Aces on Bridge — Daily Columns

The Aces on Bridge: Friday, April 2nd, 2021


David SnookApril 16th, 2021 at 4:54 pm


How about this?

After taking the diamond queen w/ one of S’s honors, I would play off my other diamond honor and club king, then lead the spade 7. If the opponents rise w/ the trump K (doesn’t matter which one has it), I can safely take any card they lead after that and then still enter dummy by leading my trump 3 to dummy’s 5 and get rid of my heart loser on a high club.

And if they don’t rise up with the king on the lead of South’s spade 7, I’m in dummy right away and my heart loser goes away immediately.

bobbywolffApril 16th, 2021 at 5:33 pm

Hi David,

Very imaginative, but you failed to mention the possibility that after you rose with the eight in dummy over your seven (led from your hand) and the six does not appear from either defensive hand, down one you would almost certainly go.

However, yes you have played this hand with remarkable efficiency and deserved a better fate, even though the singleton king was held by East and all other NS’s were luckily taking all 13 tricks instead of sadly, only eleven at your table.

Making matters worse, the zero you would have have received would stand alone, in spite of your favorite bridge site commending you on your incredible imagination.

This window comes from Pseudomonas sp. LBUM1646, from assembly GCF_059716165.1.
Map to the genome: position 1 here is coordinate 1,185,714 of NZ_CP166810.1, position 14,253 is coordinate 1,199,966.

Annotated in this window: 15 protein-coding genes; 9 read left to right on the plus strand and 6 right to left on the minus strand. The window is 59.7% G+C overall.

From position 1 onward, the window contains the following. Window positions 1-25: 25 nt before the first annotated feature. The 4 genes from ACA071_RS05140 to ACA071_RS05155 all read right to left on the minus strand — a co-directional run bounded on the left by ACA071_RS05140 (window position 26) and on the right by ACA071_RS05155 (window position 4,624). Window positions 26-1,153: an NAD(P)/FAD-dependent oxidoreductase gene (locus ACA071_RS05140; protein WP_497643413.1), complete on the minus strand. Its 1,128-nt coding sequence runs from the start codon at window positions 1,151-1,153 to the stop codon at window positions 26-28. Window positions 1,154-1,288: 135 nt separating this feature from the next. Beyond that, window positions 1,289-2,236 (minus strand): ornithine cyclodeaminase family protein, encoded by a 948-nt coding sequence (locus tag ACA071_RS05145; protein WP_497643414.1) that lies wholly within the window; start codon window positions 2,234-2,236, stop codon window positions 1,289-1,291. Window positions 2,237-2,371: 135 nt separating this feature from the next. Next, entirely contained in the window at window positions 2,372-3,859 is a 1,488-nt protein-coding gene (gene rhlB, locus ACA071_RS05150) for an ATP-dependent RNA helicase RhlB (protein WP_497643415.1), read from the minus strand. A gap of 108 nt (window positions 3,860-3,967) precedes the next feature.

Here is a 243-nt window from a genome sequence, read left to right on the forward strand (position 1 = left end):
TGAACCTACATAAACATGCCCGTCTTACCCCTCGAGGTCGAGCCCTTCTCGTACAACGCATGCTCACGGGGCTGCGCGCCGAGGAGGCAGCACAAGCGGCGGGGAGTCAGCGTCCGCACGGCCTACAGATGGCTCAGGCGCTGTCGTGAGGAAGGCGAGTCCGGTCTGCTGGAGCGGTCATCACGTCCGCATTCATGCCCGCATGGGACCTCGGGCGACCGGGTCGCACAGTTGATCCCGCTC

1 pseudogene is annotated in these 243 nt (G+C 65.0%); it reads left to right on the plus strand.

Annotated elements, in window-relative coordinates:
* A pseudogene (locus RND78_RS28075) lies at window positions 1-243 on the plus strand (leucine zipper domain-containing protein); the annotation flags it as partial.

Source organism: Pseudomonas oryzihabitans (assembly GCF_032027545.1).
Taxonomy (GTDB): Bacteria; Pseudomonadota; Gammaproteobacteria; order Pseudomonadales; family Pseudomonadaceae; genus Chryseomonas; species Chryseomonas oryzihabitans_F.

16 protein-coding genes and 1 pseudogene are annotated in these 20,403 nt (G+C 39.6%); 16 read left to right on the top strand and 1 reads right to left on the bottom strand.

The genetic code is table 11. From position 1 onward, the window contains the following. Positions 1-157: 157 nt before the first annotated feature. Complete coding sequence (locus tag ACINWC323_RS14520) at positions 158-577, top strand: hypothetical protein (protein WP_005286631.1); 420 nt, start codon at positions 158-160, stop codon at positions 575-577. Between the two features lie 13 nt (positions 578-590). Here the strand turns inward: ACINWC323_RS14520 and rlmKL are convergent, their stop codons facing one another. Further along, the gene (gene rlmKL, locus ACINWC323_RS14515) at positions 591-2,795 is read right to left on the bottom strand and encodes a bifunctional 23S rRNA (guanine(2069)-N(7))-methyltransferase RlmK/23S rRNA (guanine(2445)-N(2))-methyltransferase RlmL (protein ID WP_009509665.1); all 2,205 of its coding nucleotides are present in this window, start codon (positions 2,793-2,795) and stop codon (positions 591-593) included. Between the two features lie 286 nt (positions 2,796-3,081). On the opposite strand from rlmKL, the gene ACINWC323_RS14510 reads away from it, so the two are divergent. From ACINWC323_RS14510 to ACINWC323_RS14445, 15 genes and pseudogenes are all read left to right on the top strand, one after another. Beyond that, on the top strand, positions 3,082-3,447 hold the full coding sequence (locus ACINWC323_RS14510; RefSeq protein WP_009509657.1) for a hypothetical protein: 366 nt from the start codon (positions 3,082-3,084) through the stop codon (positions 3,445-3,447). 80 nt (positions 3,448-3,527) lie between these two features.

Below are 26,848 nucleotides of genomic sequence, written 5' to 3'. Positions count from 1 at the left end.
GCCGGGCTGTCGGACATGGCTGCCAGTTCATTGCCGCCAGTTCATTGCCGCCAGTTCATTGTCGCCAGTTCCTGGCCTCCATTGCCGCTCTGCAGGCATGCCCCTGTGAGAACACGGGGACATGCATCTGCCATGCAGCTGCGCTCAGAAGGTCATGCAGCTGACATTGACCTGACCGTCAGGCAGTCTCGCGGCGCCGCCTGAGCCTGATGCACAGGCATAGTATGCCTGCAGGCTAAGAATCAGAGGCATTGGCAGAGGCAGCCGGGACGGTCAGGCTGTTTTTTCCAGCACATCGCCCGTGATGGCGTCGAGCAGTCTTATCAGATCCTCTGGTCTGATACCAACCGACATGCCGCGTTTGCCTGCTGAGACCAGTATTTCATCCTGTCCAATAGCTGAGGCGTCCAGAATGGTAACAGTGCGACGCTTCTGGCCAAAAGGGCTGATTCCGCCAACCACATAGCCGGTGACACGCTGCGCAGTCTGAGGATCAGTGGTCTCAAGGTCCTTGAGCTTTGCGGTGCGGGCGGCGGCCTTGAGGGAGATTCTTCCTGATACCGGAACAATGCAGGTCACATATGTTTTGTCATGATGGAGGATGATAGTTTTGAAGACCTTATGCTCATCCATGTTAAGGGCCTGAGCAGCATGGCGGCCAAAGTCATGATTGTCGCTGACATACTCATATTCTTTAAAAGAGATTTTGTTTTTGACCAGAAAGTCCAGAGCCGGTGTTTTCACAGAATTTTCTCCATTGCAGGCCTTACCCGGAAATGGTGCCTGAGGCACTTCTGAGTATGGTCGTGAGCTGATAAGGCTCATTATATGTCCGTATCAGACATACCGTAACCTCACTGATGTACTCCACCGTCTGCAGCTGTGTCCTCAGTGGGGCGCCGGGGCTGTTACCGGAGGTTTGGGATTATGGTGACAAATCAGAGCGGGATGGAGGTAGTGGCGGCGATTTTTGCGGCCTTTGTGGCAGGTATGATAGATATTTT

Were you at fault? Probably not, except you might have pulled off a brilliancy by ducking in dummy, forcing East to win the trick, but still scoring up your small slam, although losing to all those beginners who banged down the ace, caught a whale and scored up an overtrick.

Even worse, perhaps one pair sitting your way at matchpoints had stopped below slam, making 7, but still having a plus score to show.

Such is life at a competitive bridge table, but one which sometimes occurs, testing a fierce competitor’s ability to shrug it off, and play up to snuff for the remainder of the session.

BTW, it is probably a good thing that disasters such as above do happen, if for no other reason than to test one’s own ability to overcome embarrassing results, even accept other’s criticism, but knowing full well that your play offered the best chance for success, without answering your critic’s comment

Perhaps Kipling’s poem, “IF” could have used the above example, if and when he played bridge, which is extremely doubtful to have happened.

Thanks for your report and all readers can rest assured that you DO NOT first look at the hand before you answer.

A big plus for your bridge ethics, even though it is not directly at the table, when proper bridge behavior is usually on view.

Continued good fortune and congratulations on your lines of play, and get ready to exhibit your skill at your very next opportunity.